The frequencies of the global resonant modes of oscillation of the Sun depend on its structure and dynamics. Since we are able to observe and determine frequencies of many of the Sun's oscillation modes, the observed frequencies can be “inverted” to determine solar structure and dynamics. Inversions of solar oscillation frequencies have proved to be extremely successful in determining solar internal structure and dynamics as well as in testing solar models and inputs to solar models. We discuss here some of the major results that have been obtained through inversions. Recent reviews of inversions for solar structure and dynamics may be found in Christensen-Dalsgaard (2002), Basu and Antia (2008), and Howe (2009).
There are a number of sources, both ground based and space based, for helioseismic data. The Birmingham Solar Oscillation Network (BiSON; Chaplin et al., 1996) is the predominant ground-based source of data for modes of low spherical-harmonic degree ℓ (0 ≤ ℓ ≤ 3) while the Global Oscillation Network Group (GONG; Hill et al., 1996) is the source of ground-based intermediate degree modes (ℓ up to about 150). Instruments such as Global Oscillations at Low Frequencies (GOLF; Gabriel et al., 1997) and Variability of solar Irradiance and Gravity Oscillations (VIRGO; Lazrek et al., 1997) on the Solar and Heliospheric Observatory provide space-based data on low-degree modes, while MDI was until recently the source of intermediate degree data. The Helioseismic and Magnetic Imager (HMI; Scherrer et al., 2012) on board the Solar Dynamic Observatory (SDO) collects data on modes up to ℓ = 3000, though the frequencies of all visible modes cannot be determined easily.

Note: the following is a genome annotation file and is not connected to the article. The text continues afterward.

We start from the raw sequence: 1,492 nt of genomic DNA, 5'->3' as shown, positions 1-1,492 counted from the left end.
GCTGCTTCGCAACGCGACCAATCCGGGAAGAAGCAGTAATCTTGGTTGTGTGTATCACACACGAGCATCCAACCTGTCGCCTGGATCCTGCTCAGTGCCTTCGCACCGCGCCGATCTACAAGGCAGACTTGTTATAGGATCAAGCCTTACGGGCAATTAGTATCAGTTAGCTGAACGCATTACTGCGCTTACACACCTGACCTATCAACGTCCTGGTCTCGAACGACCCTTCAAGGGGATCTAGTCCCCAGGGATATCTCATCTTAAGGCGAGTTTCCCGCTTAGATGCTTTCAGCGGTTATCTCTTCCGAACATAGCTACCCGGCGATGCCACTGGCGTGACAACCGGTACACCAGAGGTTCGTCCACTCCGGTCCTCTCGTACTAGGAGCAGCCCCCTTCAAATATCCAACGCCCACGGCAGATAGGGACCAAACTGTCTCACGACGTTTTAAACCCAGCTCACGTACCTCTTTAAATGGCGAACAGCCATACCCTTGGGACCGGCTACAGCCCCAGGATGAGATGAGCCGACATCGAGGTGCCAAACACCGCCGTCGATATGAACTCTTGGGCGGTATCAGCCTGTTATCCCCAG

As described in Chapter 9, inversions to determine solar structure proceed through the linearization of the oscillation equations around a known solar model. What is obtained from the inversions is the relative differences in the structure – in particular between the sound speed, density, or adiabatic index Γ1 profiles – of the Sun and the model.